Myth 14: Avoid Cats During Pregnancy

While you don’t need to avoid cats while pregnant, you should avoid cleaning their litter boxes, Mustaleski says. This is because cat feces can have a parasite in them called toxoplasma. This can lead to an infection called toxoplasmosis, which can be harmful to pregnant women and their developing babies, leading to complications like blindness or even brain damage, per the CDC. If you do have cats, have your partner clean their litter boxes or wear gloves if you need to do it yourself and thoroughly wash your hands after.

Myth 15: Eating Allergens Increases Baby’s Risk of Allergies

You may have been told to avoid common allergens, like peanuts, wheat and cow’s milk, but the truth is restricting prenatal diet to avoid these foods doesn’t actually decrease baby’s risk of future food allergies, according to research and the American Academy of Pediatrics (AAP). In fact, the organization actually recommends early introduction of these allergens once baby’s born to help prevent such food allergies.

Myth 16: Heartburn Means Baby Will be Born With Lots of Hair

Whether or not this one’s a myth when pregnant is a toss up. While one 2006 study did find a slight correlation between heartburn in pregnancy and babies with higher than average amounts of hair, according to the University of Utah Health, most of the evidence to support this claim is anecdotal. Mustaleski notes that heartburn in pregnancy is more commonly likely to be caused by certain foods, as well as the “relaxing of the sphincter between your stomach and your esophagus”—but she also notes some of this myth might hold true. “Some of my clients only have heartburn when their baby has a lot of hair. I don’t know what hormones or mineral balances contribute to that, but there must be an explanation for it that we haven’t discovered yet.”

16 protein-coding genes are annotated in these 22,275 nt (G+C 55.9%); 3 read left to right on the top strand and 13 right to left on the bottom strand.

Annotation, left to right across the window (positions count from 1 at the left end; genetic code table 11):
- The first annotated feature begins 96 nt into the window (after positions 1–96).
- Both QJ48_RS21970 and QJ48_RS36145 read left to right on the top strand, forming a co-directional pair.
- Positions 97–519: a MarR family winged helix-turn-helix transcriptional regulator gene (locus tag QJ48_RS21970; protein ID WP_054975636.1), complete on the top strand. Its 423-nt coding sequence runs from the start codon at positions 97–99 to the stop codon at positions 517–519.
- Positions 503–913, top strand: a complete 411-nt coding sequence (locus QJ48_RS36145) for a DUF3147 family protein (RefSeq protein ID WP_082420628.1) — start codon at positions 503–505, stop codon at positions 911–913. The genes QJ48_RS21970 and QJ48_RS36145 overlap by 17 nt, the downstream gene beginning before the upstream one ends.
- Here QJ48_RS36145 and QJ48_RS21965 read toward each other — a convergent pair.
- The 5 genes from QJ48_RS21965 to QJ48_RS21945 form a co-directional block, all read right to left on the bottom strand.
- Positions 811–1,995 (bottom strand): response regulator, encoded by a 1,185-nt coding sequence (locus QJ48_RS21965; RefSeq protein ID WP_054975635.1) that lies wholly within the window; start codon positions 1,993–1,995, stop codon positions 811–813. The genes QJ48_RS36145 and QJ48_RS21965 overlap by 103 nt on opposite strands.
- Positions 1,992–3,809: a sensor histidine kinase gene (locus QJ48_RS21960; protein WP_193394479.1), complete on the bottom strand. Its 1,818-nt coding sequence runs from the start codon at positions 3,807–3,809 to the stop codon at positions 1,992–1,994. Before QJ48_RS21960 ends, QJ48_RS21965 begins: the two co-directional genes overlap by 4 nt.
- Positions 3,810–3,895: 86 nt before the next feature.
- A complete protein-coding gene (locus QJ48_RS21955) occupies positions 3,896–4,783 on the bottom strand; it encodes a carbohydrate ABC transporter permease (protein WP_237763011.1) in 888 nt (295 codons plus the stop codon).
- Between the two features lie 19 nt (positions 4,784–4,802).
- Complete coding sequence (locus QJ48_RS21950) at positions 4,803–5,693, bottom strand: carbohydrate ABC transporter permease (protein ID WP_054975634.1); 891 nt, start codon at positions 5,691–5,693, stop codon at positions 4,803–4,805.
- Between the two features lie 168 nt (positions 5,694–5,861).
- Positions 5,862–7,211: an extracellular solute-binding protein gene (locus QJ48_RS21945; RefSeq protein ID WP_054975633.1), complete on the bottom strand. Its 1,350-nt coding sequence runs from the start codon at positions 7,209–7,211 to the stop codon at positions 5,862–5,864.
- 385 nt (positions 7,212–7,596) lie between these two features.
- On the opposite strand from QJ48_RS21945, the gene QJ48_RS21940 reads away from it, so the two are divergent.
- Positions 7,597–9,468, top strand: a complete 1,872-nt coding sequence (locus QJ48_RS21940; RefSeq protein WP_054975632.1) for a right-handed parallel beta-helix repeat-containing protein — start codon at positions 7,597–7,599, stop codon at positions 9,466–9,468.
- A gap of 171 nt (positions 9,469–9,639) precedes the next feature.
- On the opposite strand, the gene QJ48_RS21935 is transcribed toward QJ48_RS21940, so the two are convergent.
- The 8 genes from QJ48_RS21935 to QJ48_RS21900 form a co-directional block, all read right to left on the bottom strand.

Please note: The Bump and the materials and information it contains are not intended to, and do not constitute, medical or other health advice or diagnosis and should not be used as such. You should always consult with a qualified physician or health professional about your specific circumstances.


Mark S. DeFrancesco, MD, is an ob-gyn with over 40 years of experience and a previous ACOG president. He earned his medical degree from the University of Connecticut School of Medicine.

Rebekah Mustaleski, CPM-TN, IBCLC, is a certified professional midwife specializing in evidence-based maternity care. She co-founded Roots & Wings Midwifery in Knoxville, Tennessee. Mustaleski received her bachelor’s degree in psychology from Centre College and worked as a doula and birth photographer prior to establishing Roots & Wings.

Candice Wood, MD, is an ob-gyn at Banner University Medical Center Phoenix. She earned her medical degree from University of Colorado Health Sciences Center and completed her residency training at Banner University Medical Center Phoenix.

American Pregnancy Association, Hot Tubs During Pregnancy

American College of Obstetricians and Gynecologists, Morning Sickness: Nausea and Vomiting of Pregnancy, October 2023

Centers for Disease Control and Prevention, Alcohol Use During Pregnancy, October 2023

American College of Obstetricians and Gynecologists, Alcohol and Pregnancy, February 2023

American College of Obstetricians and Gynecologists, How much coffee can I drink while I'm pregnant?, October 2020

American College of Obstetricians and Gynecologists, Weight Gain During Pregnancy, January 2013

Food and Drug Administration, Advice about Eating Fish, March 2024

American College of Obstetricians and Gynecologists, Exercise During Pregnancy, March 2022

American Pregnancy Association, Hair Treatment During Pregnancy

Johns Hopkins Medicine, Traveling While Pregnant or Breastfeeding

Centers for Disease Control and Prevention, Toxoplasmosis: Pregnancy FAQS, December 2022

Canadian Medical Association Journal, Maternal peanut consumption and risk of peanut allergy in childhood, July 2018

Healthy Children (American Academy of Pediatrics), AAP Clinical Report Highlights Early Introduction of Peanut-based Foods to Prevent Allergies, March 2019

Birth, Pregnancy folklore revisited: the case of heartburn and hair, December 2006

University of Utah Health, Heartburn and Infant Hair, April 2016

Learn how we ensure the accuracy of our content through our editorial and medical review process.